Stargazers will be able to catch a glimpse of the Quadrantid meteorite mood this weekend, which illuminates the sky with up to 200 shooting stars every hour.
The annual meteorite range runs every year between 28 December and 12 January, but in 2021 the best view in the UK after dark will be on 2 and 3 January.
The quadrants are known to produce between 50 and 200 meteors per hour on a clear night, and are described by NASA as one of the best annual meteor showers.
Meteors are pieces of rocky debris that penetrate the Earth’s atmosphere up to 50 kilometers per second, leaving behind streaks of light that we call ‘shooting stars’.
Quadranties in the Great Khingan Mountains in Heilongjiang Province in Northeast China, January 4, 2019
Quadrants are especially known for their bright ‘fireball’ meteors that let out large explosions of light and color that last longer than average meteor stripes.
This is due to the fact that fireballs come from larger particles of material, according to NASA.
Most meteor showers have a peak of two days, but the quadrantids have a peak window of only six hours.
“The reason why the peak is so short is due to the thin particle stream particles and the fact that the earth crosses the stream perpendicularly,” says NASA.
Quadrants can best be seen in the Northern Hemisphere, because their point of radiation – the point where a meteor appears to be formed – is so far north of the sky.
The easiest way to find the shower is to look north for the Big Dipper. Then follow the ‘bow’ of the Big Dipper’s handle across the sky to the red giant star Arcturus – it anchors the bottom of the constellation Bootes, where the meteor shower will appear
A meteor scattered past stars during the annual Quadrantid meteor shower in Qingdao, Shandong Province, January 4, 2014
According to the International Meteorological Organization (IMO), the peak is expected to take place on Sunday 3 January at around 14:30 GMT.
But exactly when it will peak, it is usually difficult to predict.
“The forecast was not thrown in stone,” Robert Lunsford, a longtime meteorologist at the American Meteor Society, told Space.com earlier.
“This one has not been nailed down yet. It works the way it wants to. ‘
If the IMO’s estimate is correct, people in North America – especially on the west coast and Pacific islands – will get the best views this year due to the time zone.
This is because quadrants can best be seen during the night and before the morning hours.
However, people in Europe can still see a glimpse of the weekend, as long as the weather is clear.
Quadrant time meteor crashes into Great Khingan Mountains in Heilongjiang province in northeastern China
Based on the IMO estimate, the quadranted Europeans can offer decent viewing, both Saturday night to Sunday morning and Sunday night to Monday morning.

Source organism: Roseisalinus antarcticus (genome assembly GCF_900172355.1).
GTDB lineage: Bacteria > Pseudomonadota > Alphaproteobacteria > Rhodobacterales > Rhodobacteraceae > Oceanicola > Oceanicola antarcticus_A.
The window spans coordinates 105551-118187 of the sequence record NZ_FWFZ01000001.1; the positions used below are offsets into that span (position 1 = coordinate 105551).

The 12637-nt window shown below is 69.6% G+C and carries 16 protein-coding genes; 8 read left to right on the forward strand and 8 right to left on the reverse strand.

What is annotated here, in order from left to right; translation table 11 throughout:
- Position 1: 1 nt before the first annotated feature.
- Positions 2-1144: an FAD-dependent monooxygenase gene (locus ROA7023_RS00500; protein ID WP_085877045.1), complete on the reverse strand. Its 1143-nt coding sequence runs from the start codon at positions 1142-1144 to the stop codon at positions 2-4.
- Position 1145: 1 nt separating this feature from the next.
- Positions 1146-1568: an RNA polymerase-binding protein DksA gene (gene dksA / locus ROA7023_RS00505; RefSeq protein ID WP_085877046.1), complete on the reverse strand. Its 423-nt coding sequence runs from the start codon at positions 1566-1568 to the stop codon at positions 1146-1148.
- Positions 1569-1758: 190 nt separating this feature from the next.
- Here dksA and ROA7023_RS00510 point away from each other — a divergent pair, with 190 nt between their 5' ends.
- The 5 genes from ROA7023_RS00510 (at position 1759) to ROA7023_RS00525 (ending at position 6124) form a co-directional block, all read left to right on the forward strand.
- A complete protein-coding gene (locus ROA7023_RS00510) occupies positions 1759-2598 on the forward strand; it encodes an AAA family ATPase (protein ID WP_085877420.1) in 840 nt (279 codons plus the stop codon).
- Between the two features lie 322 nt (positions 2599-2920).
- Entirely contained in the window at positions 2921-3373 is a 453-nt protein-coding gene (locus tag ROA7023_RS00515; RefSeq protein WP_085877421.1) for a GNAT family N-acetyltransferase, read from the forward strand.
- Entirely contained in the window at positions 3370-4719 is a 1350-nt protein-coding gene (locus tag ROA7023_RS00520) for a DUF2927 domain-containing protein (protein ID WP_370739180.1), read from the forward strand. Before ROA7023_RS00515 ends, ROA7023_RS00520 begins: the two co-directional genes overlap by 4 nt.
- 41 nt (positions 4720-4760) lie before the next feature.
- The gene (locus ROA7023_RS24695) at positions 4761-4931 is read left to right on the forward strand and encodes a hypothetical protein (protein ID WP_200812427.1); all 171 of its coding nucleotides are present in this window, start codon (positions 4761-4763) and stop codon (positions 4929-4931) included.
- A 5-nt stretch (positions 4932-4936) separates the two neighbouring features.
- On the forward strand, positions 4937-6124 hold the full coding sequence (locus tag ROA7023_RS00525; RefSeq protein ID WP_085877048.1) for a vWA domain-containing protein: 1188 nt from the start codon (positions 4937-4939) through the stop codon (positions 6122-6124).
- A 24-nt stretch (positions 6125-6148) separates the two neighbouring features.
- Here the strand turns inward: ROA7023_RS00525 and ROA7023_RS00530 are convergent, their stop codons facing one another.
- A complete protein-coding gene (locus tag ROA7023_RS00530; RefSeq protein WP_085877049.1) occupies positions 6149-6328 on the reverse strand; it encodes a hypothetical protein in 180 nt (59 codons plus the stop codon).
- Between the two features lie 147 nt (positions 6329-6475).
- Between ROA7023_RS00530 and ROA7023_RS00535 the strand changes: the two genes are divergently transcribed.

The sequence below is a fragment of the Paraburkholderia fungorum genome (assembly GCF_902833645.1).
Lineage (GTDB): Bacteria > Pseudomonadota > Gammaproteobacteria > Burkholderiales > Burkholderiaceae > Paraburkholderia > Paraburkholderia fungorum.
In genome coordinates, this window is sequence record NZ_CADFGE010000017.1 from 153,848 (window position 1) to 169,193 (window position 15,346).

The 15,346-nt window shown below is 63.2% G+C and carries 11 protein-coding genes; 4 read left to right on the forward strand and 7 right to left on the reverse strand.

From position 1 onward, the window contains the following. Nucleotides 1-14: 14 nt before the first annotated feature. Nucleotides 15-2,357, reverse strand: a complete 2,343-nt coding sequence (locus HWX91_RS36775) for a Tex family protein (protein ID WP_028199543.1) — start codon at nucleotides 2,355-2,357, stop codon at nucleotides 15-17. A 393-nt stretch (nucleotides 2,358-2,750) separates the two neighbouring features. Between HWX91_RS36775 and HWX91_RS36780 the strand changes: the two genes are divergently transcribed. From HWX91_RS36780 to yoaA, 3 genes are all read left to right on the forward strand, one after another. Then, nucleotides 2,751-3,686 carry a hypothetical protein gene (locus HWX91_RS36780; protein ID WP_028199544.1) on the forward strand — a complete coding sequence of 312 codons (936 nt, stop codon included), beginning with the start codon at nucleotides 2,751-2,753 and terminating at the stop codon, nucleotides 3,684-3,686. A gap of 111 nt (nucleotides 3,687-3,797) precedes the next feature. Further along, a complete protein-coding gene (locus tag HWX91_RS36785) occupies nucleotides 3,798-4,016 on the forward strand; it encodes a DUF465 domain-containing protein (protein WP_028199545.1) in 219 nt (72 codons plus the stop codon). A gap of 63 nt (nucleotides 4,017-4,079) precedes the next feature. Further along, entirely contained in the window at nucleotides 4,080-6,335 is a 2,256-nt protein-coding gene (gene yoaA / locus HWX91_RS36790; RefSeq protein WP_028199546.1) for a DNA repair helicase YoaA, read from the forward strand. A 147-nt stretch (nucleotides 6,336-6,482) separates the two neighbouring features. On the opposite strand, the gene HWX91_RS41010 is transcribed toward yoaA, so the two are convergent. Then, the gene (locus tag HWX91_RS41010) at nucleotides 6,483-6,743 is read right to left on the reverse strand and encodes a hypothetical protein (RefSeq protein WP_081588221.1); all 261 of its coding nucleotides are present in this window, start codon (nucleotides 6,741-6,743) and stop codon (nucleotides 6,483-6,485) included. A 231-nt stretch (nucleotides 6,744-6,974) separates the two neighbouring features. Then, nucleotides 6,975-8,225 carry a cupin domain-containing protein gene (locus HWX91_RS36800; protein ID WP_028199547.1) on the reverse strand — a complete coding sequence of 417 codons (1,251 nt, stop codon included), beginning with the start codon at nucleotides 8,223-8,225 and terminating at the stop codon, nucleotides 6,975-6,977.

“The keen observer should aim for the nights on either side – January 2-3 (as the meteor shower builds up) or January 3-4 (as it decreases),” said Tania de Sales Marques, astronomer at Royal Observatory Greenwich.
However, the waning moon will be on most of the night, ‘which is a bright source of light in the sky that will make it harder to spot the meteorites,’ she said.
According to NASA, quadrants reward the most patient astronomers.
“To see the quadrants, find an area far away from city or street lights,” says the space agency.
Come prepared for the winter weather with a sleeping bag, blanket or grass chair.
‘Lie flat on your back with your feet to the northeast and look up, taking in as much air as possible.
‘In less than 30 minutes in the dark, your eyes will adjust and meteors will begin to see.
“Be patient – the show lasts until dawn, so you have plenty of time to catch a glimpse.”
The easiest way to get a shower is to look north for the Big Dipper – the distinctive group of seven bright stars and a useful navigation tool.
Landscape of the Quadrantid Meteor Rain in the Great Khingan Mountains, Heilongjiang Province in Northeast China, January 4, 2019
Then follow the ‘bow’ of the Big Dipper’s handle across the sky to the red giant star Arcturus – it anchors the bottom of the constellation Bootes, where the meteor shower will appear.
The quadrants derive their name from the constellation Quadrans Muralis – wall quadrant, created in 1795 by the French astronomer Jerome Lalande.
They come from a small asteroid called 2003 EH1, with a diameter of only about three kilometers.
2003 EH1 was discovered on March 6, 2003 by the Lowell Observatory Near-Earth Object Search (LONEOS).
The asteroid takes an impressive 5.52 years to orbit the sun once.
Studies suggest that this body could very well be a piece of comet that broke apart several centuries ago.